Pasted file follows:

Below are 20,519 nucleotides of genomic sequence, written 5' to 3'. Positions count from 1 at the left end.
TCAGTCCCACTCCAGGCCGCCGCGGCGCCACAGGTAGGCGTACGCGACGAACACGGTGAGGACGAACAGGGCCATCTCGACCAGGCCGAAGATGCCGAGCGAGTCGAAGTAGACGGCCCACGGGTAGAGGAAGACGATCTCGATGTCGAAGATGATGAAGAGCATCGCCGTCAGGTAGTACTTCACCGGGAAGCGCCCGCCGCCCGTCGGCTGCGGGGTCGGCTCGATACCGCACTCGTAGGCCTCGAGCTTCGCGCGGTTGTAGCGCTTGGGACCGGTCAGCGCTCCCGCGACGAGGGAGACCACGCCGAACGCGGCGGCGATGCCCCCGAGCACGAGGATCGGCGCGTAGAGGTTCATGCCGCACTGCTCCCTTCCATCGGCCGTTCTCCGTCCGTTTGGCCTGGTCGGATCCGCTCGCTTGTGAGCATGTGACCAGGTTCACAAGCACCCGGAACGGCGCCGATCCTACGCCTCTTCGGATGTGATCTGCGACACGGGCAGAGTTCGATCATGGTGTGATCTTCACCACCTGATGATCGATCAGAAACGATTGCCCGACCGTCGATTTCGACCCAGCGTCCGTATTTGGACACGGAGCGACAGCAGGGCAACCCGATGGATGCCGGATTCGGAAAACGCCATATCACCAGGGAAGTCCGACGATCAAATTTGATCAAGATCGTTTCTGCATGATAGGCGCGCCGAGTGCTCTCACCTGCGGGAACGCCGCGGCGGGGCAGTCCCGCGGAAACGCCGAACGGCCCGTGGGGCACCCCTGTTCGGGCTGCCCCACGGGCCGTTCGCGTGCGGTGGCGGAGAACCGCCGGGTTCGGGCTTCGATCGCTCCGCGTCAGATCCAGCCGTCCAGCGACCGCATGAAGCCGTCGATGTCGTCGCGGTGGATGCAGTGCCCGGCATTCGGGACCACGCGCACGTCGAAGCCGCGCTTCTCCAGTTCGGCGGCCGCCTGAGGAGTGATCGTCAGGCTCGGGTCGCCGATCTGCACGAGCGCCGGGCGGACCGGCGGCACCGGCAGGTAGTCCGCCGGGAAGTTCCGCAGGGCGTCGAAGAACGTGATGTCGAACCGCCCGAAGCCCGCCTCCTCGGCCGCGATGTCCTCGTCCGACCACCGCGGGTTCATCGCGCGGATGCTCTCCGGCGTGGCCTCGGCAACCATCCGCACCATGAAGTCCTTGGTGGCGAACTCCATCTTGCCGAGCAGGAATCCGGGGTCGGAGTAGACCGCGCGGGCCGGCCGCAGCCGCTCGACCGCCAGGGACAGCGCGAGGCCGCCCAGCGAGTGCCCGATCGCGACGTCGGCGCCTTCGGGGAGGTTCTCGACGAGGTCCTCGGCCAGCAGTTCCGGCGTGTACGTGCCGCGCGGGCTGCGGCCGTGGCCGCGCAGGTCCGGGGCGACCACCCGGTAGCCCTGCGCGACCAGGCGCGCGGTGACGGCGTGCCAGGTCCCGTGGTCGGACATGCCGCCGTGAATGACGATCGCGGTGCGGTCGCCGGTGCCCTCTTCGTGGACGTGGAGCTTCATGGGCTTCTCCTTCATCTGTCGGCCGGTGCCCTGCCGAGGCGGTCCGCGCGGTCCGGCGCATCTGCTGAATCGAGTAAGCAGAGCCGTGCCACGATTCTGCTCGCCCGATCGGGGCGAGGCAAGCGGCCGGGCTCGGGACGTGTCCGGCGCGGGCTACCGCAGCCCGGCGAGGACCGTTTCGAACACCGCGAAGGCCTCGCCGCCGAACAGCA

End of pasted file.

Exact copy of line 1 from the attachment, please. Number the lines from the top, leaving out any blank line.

Below are 20,519 nucleotides of genomic sequence, written 5' to 3'. Positions count from 1 at the left end.